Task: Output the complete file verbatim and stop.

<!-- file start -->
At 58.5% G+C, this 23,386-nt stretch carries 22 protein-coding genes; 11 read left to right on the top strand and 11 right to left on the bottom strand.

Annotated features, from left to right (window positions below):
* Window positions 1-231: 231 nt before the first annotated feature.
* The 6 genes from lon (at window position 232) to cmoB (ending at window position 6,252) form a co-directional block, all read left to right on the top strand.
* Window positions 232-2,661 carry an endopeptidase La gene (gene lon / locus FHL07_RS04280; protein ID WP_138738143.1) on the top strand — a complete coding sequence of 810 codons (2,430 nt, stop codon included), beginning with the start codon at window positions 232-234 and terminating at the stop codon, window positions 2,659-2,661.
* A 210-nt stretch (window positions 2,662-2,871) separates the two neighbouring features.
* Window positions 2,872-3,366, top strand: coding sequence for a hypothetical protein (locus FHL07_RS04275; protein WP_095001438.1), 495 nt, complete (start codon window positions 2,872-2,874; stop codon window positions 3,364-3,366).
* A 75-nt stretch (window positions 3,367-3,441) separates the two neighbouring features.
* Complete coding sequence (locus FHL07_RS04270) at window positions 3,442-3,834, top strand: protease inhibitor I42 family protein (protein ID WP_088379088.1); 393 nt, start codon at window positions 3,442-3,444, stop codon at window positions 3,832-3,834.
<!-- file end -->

At 58.5% G+C, this 23,386-nt stretch carries 22 protein-coding genes; 11 read left to right on the top strand and 11 right to left on the bottom strand.

Annotated features, from left to right (window positions below):
* Window positions 1-231: 231 nt before the first annotated feature.
* The 6 genes from lon (at window position 232) to cmoB (ending at window position 6,252) form a co-directional block, all read left to right on the top strand.
* Window positions 232-2,661 carry an endopeptidase La gene (gene lon / locus FHL07_RS04280; protein ID WP_138738143.1) on the top strand — a complete coding sequence of 810 codons (2,430 nt, stop codon included), beginning with the start codon at window positions 232-234 and terminating at the stop codon, window positions 2,659-2,661.
* A 210-nt stretch (window positions 2,662-2,871) separates the two neighbouring features.
* Window positions 2,872-3,366, top strand: coding sequence for a hypothetical protein (locus FHL07_RS04275; protein WP_095001438.1), 495 nt, complete (start codon window positions 2,872-2,874; stop codon window positions 3,364-3,366).
* A 75-nt stretch (window positions 3,367-3,441) separates the two neighbouring features.
* Complete coding sequence (locus FHL07_RS04270) at window positions 3,442-3,834, top strand: protease inhibitor I42 family protein (protein ID WP_088379088.1); 393 nt, start codon at window positions 3,442-3,444, stop codon at window positions 3,832-3,834.